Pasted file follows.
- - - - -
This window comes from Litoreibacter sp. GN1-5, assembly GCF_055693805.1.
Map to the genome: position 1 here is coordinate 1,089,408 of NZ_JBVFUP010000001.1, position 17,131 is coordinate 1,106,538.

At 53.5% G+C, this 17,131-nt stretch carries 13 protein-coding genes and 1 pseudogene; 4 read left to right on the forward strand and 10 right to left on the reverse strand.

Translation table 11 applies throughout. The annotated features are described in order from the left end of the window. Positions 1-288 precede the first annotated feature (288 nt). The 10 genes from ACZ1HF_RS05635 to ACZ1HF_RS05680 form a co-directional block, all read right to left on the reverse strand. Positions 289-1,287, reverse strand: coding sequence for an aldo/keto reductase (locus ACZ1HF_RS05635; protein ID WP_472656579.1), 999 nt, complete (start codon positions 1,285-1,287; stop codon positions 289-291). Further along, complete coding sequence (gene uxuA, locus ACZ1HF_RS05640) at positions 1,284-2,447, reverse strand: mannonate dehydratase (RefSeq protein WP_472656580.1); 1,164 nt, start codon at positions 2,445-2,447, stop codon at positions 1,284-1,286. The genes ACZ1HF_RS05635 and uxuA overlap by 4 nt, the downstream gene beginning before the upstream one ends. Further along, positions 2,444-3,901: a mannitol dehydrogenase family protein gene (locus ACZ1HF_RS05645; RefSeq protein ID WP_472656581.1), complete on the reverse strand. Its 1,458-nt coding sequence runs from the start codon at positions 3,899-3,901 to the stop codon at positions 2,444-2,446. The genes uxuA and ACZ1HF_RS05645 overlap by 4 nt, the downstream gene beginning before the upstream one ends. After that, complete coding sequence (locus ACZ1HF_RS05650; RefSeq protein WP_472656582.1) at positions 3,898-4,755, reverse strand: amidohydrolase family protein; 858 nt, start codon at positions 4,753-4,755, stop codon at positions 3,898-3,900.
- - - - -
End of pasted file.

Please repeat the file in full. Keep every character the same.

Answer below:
This window comes from Litoreibacter sp. GN1-5, assembly GCF_055693805.1.
Map to the genome: position 1 here is coordinate 1,089,408 of NZ_JBVFUP010000001.1, position 17,131 is coordinate 1,106,538.

At 53.5% G+C, this 17,131-nt stretch carries 13 protein-coding genes and 1 pseudogene; 4 read left to right on the forward strand and 10 right to left on the reverse strand.

Translation table 11 applies throughout. The annotated features are described in order from the left end of the window. Positions 1-288 precede the first annotated feature (288 nt). The 10 genes from ACZ1HF_RS05635 to ACZ1HF_RS05680 form a co-directional block, all read right to left on the reverse strand. Positions 289-1,287, reverse strand: coding sequence for an aldo/keto reductase (locus ACZ1HF_RS05635; protein ID WP_472656579.1), 999 nt, complete (start codon positions 1,285-1,287; stop codon positions 289-291). Further along, complete coding sequence (gene uxuA, locus ACZ1HF_RS05640) at positions 1,284-2,447, reverse strand: mannonate dehydratase (RefSeq protein WP_472656580.1); 1,164 nt, start codon at positions 2,445-2,447, stop codon at positions 1,284-1,286. The genes ACZ1HF_RS05635 and uxuA overlap by 4 nt, the downstream gene beginning before the upstream one ends. Further along, positions 2,444-3,901: a mannitol dehydrogenase family protein gene (locus ACZ1HF_RS05645; RefSeq protein ID WP_472656581.1), complete on the reverse strand. Its 1,458-nt coding sequence runs from the start codon at positions 3,899-3,901 to the stop codon at positions 2,444-2,446. The genes uxuA and ACZ1HF_RS05645 overlap by 4 nt, the downstream gene beginning before the upstream one ends. After that, complete coding sequence (locus ACZ1HF_RS05650; RefSeq protein WP_472656582.1) at positions 3,898-4,755, reverse strand: amidohydrolase family protein; 858 nt, start codon at positions 4,753-4,755, stop codon at positions 3,898-3,900.